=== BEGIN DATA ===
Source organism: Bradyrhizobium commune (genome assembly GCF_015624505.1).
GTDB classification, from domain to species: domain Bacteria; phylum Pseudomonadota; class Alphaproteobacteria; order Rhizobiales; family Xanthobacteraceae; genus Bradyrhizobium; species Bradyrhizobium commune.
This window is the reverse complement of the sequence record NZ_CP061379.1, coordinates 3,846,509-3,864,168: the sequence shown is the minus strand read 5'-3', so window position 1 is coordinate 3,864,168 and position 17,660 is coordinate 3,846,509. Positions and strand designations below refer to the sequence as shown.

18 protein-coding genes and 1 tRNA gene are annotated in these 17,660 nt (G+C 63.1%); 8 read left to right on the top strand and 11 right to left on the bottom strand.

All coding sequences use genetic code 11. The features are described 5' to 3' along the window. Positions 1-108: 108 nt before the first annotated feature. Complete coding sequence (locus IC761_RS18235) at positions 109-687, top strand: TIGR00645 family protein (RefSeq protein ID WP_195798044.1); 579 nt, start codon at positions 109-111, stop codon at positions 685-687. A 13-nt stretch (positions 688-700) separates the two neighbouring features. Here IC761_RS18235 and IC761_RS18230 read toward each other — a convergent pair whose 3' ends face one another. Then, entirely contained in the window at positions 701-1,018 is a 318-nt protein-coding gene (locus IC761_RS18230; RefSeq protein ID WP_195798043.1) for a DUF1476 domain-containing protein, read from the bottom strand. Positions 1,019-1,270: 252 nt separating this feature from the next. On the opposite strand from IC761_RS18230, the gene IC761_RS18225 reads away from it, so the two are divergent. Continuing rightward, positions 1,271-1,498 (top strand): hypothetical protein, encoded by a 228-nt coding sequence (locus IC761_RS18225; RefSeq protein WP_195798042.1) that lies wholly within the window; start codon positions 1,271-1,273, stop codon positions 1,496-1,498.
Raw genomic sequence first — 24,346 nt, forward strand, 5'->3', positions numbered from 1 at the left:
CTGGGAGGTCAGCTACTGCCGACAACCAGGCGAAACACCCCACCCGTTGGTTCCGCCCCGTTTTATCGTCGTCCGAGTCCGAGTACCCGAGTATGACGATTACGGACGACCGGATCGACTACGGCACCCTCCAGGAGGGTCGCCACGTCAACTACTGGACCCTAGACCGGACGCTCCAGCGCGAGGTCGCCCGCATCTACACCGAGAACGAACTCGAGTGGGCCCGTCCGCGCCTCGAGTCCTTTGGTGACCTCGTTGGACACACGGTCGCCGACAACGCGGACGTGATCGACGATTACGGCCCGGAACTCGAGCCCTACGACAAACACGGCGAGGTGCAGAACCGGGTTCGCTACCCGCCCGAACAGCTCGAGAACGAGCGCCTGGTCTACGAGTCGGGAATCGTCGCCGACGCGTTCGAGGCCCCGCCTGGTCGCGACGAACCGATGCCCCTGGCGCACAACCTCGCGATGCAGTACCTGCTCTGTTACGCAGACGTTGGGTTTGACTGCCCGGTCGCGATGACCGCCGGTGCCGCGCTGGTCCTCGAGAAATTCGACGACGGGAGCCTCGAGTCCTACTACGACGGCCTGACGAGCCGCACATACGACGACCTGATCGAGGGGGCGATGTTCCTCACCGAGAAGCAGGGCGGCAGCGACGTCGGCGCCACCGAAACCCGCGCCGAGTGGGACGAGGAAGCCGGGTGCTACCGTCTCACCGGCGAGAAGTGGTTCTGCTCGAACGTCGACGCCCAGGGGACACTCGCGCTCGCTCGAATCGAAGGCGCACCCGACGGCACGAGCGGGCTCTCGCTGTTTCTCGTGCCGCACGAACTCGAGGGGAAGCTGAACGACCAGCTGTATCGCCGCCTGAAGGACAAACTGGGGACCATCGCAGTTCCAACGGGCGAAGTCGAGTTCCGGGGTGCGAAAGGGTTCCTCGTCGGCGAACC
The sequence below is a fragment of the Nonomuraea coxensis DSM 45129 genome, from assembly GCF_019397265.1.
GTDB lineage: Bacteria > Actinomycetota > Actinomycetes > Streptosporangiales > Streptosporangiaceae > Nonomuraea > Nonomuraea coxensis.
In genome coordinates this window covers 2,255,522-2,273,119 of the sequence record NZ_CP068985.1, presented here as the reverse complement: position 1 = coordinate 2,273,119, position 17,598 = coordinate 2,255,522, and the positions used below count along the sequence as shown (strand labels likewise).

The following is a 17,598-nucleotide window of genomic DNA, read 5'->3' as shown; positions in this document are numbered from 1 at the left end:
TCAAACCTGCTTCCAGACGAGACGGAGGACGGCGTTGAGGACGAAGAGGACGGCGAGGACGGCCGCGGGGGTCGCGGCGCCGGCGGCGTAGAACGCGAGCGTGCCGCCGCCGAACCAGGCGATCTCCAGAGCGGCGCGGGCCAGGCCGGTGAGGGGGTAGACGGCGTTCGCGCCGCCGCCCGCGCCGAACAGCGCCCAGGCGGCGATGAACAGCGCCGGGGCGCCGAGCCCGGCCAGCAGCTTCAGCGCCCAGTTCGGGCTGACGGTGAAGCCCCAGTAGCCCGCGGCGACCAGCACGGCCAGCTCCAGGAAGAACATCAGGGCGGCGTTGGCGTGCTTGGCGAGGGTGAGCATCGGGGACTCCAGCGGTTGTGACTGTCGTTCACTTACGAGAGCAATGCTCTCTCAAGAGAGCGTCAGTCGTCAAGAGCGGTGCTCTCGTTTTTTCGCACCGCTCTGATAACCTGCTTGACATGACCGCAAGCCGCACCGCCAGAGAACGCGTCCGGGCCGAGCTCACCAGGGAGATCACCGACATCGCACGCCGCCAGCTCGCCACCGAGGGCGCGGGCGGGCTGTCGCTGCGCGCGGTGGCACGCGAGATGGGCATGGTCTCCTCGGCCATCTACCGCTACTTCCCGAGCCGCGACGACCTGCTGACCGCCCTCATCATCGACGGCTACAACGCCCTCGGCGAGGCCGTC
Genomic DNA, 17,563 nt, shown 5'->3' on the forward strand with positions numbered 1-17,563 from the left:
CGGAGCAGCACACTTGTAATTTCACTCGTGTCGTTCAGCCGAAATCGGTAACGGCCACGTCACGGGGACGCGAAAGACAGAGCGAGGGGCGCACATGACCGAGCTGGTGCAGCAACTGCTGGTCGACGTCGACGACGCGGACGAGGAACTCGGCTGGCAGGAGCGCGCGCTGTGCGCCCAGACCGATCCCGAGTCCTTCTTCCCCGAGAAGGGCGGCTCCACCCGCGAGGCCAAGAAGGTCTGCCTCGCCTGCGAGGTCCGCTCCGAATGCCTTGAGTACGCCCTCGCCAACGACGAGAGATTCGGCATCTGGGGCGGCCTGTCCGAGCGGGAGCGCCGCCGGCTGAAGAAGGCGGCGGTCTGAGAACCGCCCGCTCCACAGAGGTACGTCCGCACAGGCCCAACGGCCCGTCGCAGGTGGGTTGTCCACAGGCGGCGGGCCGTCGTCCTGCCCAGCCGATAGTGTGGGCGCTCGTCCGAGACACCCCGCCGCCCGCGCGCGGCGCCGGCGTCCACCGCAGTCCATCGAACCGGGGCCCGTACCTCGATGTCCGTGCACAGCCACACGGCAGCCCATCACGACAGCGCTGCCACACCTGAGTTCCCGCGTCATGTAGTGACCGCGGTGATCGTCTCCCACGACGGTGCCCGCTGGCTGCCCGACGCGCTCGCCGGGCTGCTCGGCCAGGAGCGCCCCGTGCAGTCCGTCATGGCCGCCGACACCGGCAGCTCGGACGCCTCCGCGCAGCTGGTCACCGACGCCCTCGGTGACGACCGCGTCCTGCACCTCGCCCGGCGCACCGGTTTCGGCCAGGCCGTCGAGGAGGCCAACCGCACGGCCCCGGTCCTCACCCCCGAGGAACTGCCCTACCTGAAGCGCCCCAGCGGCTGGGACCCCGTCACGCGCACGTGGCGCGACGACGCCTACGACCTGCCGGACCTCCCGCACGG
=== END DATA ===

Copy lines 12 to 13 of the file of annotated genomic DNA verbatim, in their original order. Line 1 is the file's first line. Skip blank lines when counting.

TCAAACCTGCTTCCAGACGAGACGGAGGACGGCGTTGAGGACGAAGAGGACGGCGAGGACGGCCGCGGGGGTCGCGGCGCCGGCGGCGTAGAACGCGAGCGTGCCGCCGCCGAACCAGGCGATCTCCAGAGCGGCGCGGGCCAGGCCGGTGAGGGGGTAGACGGCGTTCGCGCCGCCGCCCGCGCCGAACAGCGCCCAGGCGGCGATGAACAGCGCCGGGGCGCCGAGCCCGGCCAGCAGCTTCAGCGCCCAGTTCGGGCTGACGGTGAAGCCCCAGTAGCCCGCGGCGACCAGCACGGCCAGCTCCAGGAAGAACATCAGGGCGGCGTTGGCGTGCTTGGCGAGGGTGAGCATCGGGGACTCCAGCGGTTGTGACTGTCGTTCACTTACGAGAGCAATGCTCTCTCAAGAGAGCGTCAGTCGTCAAGAGCGGTGCTCTCGTTTTTTCGCACCGCTCTGATAACCTGCTTGACATGACCGCAAGCCGCACCGCCAGAGAACGCGTCCGGGCCGAGCTCACCAGGGAGATCACCGACATCGCACGCCGCCAGCTCGCCACCGAGGGCGCGGGCGGGCTGTCGCTGCGCGCGGTGGCACGCGAGATGGGCATGGTCTCCTCGGCCATCTACCGCTACTTCCCGAGCCGCGACGACCTGCTGACCGCCCTCATCATCGACGGCTACAACGCCCTCGGCGAGGCCGTC
Genomic DNA, 17,563 nt, shown 5'->3' on the forward strand with positions numbered 1-17,563 from the left: